C rises from the fountain, and contains all tones within itself. Red also rises from the fountain, and contains all colours, with white and black.
D=the notes C and E mingled. Orange, red and yellow mingled.
E=the root of the fountain. Yellow, containing all colours, is white in its extreme.
F=the notes E and G mingled. Green=yellow and blue mingled.
G contains all tones. Blue, with more or less of black and white.
A=G and B mingled. Violet=blue, and all colours, inclining to black.
B, the key-note of the fountain. Ultra-violet=violet mingled with more black: a deeper shade of all colours—in its extreme, black. Orange, red and yellow mingled.
[Harmonies of Tones and Colours, On Colours as Developed by the same Laws as Musical Harmonies3, page 20]


Notes and colours are thus condensed into a pair springing from the fountain, and mingling with each other in an endless variety. Although yellow as a colour is explained away as white, it is, nevertheless, the colour yellow in endless tints and shades throughout nature, and proves to us that the three great apparent primaries correspond to the tonic chord of the scale of Ci.e., C, E, G = red, yellow, blue; or more correctly, C and G correspond to red and blue with the central fountain of E, white and black mingled, from which all tones and colours arise. [Harmonies of Tones and Colours, On Colours as Developed by the same Laws as Musical Harmonies3, page 20]

The tones between the seven white notes of keyed instruments, and the tints and shades between the seven colours, cause the multequivalency of colours and of tones; consequently every colour, as every musical harmony, has the capability of ascending or descending, to and fro in circles, or advancing and retiring in musical clef. It is a curious coincidence that Wünsch, nearly one hundred years ago, believed in his discovery of the primary colours to be red, green, and violet; and in this scheme, red, answering to the note C, must necessarily be the first visible colour, followed by green and violet, but these not as primary colours, all colours in turn becoming primaries and secondaries in the development of the various harmonies. To gain facts by experiment, the colours must be exactly according to natural proportions—certain proportions producing white, and others black. In this scheme, green and red are shown to be a complementary pair, and therefore (as Clerk Maxwell has proved) red and green in right proportions would produce yellow. The same fact has been proved in Lord Rayleigh's experiments with the spectroscope. Yellow and ultra-violet, [Harmonies of Tones and Colours, On Colours as Developed by the same Laws as Musical Harmonies3, page 20]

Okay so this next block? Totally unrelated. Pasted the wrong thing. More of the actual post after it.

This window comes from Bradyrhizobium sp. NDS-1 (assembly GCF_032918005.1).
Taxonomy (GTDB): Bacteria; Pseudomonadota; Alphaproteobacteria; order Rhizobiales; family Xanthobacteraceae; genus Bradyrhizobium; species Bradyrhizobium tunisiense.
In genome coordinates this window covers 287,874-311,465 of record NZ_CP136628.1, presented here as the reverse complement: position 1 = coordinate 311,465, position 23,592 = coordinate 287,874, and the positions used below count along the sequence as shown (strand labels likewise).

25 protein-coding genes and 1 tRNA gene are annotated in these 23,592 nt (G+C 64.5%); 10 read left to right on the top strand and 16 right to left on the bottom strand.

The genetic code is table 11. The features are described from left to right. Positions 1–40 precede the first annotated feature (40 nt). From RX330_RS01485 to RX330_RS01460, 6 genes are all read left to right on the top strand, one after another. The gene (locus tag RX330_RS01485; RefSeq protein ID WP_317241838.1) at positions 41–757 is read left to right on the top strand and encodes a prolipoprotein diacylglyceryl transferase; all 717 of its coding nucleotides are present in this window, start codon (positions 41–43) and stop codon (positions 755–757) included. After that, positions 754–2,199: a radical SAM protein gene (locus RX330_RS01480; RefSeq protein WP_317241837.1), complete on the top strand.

If we examine the line last quoted by the laws of life which regulate the foregoing scheme, we may compare it with the fundamental threefold chord of the scale of C and its relative colours,

C
E
G
C red rises

from the fountain key-note which contains in itself all tones. "Him first," the Son of God proceeding from the Almighty, and yet in Himself the Trinity in Unity. E, yellow or light. E is the root of B, ultra indigo, or black. "Him midst," the Almighty Father, the Fountain of life, light gradually rising and dispelling darkness. G, blue, "Him last," the Holy Spirit, proceeding from the Father and the Son, Trinity in Unity. The Son of God and the Holy Spirit are the complemental working pair throughout the universe; each containing "the seven spirits of life." Red and blue contain all colours in each. C and G are a complemental pair, C rising from the fountain key-note which contains in itself all tones, and C and G combine all tones in each. In Chapter III. it is explained that all varieties of tones and colours may be condensed into this pair, rising from and falling again into the fountain. [Harmonies of Tones and Colours, Reflections on the Scheme2, page 44]

See Also


black cathode hole
black gap
Black Holes
Black Light
Blacklight Power
Color
Darkness
Ether - Black
Figure 13.23 - Three Actuators on Shaft and Black and White Coatings
Figure 20.12 - Black Interior Treatment

Created by Dale Pond. Last Modification: Tuesday March 30, 2021 03:53:32 MDT by Dale Pond.